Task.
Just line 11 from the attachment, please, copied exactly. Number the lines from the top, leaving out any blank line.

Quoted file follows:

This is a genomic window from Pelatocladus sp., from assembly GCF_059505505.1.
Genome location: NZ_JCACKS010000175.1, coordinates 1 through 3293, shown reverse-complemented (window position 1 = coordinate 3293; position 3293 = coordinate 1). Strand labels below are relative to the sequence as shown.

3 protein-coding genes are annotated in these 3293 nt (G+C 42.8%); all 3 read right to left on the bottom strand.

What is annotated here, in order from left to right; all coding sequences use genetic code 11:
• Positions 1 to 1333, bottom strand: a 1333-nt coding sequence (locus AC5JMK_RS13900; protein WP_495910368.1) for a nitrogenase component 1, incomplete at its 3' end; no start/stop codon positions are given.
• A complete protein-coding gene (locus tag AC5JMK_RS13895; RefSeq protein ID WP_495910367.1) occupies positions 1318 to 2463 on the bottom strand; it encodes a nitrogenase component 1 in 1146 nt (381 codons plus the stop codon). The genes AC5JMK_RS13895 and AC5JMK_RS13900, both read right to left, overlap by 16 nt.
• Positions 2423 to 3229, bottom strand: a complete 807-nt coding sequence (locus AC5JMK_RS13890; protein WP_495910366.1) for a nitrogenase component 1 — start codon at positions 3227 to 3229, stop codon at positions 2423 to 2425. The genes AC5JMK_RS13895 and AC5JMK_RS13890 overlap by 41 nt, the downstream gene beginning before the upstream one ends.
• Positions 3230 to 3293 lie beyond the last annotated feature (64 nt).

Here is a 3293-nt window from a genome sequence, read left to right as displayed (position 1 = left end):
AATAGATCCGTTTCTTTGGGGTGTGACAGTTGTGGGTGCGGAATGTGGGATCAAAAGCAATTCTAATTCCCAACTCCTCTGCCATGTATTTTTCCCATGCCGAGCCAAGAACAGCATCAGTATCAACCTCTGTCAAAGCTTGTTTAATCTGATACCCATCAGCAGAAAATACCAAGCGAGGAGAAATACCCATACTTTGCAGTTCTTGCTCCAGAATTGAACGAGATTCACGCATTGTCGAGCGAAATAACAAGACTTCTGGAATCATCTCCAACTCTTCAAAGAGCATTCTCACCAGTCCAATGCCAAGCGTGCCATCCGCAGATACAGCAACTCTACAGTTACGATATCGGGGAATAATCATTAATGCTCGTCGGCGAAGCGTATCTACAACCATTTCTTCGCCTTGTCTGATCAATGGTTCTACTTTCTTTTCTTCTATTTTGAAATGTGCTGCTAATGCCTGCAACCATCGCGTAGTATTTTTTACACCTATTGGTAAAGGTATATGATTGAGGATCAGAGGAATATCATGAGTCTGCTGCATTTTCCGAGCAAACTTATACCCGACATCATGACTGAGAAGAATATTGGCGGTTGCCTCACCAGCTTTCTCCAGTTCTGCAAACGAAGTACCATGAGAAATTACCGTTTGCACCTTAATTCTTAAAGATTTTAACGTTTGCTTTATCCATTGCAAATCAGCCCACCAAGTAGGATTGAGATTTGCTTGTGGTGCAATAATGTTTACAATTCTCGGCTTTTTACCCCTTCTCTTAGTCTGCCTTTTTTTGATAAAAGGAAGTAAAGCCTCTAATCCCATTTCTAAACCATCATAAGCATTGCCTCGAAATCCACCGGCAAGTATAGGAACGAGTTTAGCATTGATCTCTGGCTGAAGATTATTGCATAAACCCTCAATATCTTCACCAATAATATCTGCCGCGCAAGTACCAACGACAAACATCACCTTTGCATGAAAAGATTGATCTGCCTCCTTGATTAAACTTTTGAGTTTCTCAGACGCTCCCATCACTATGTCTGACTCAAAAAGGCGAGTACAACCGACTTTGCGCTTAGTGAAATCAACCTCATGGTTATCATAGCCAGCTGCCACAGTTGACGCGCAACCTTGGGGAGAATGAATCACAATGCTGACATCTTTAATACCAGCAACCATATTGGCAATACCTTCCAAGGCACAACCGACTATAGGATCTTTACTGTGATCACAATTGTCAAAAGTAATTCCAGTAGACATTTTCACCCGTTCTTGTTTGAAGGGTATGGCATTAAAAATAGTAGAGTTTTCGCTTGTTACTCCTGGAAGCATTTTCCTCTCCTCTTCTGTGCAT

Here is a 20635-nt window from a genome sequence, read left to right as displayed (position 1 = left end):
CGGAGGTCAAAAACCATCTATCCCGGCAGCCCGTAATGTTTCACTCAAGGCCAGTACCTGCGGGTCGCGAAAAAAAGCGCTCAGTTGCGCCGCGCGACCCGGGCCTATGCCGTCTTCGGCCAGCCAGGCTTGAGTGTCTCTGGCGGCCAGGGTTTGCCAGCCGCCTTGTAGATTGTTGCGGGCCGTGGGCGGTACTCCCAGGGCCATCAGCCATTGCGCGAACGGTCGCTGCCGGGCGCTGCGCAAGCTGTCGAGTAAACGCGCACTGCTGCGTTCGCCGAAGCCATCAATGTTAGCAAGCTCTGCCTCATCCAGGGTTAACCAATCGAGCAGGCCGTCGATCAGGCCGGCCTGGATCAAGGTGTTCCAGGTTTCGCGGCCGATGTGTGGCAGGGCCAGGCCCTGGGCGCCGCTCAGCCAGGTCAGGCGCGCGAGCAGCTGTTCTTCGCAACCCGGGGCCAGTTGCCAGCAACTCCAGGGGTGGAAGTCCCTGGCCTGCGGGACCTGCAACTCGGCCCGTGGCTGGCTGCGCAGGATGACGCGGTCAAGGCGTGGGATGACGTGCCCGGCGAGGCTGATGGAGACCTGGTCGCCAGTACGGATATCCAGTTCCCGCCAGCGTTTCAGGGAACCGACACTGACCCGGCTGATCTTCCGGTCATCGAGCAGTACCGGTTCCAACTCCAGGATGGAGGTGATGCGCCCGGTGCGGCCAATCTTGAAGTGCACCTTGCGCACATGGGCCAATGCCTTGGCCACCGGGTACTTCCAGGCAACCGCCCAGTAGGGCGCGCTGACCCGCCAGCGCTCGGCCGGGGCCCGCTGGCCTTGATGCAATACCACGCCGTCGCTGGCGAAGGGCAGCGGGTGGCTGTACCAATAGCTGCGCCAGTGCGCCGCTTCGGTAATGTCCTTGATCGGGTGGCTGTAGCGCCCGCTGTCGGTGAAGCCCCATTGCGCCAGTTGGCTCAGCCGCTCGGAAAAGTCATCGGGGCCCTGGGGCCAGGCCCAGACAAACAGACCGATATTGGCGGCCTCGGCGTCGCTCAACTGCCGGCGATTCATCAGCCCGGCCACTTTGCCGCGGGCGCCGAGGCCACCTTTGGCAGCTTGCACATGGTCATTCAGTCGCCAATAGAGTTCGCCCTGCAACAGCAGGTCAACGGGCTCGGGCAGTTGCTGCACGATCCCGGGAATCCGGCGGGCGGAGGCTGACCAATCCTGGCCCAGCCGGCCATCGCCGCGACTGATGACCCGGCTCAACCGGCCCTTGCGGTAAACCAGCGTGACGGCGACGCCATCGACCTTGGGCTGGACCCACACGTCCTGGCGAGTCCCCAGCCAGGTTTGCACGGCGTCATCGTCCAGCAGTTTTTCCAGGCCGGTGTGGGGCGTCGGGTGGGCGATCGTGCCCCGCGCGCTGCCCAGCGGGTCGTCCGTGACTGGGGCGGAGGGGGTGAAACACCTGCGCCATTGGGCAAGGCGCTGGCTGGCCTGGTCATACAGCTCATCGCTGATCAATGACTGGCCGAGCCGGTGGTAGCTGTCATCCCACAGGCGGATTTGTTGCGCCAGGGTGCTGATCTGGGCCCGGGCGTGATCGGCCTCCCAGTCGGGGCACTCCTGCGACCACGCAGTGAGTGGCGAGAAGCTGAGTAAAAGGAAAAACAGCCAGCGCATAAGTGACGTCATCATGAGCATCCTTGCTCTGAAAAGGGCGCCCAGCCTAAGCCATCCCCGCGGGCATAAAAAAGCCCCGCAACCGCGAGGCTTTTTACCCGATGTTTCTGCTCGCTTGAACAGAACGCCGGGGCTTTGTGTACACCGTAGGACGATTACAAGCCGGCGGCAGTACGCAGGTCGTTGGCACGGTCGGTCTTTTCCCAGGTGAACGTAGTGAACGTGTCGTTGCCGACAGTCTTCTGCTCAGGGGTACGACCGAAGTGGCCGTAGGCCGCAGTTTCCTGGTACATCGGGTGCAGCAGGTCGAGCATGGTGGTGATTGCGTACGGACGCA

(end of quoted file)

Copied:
Here is a 20635-nt window from a genome sequence, read left to right as displayed (position 1 = left end):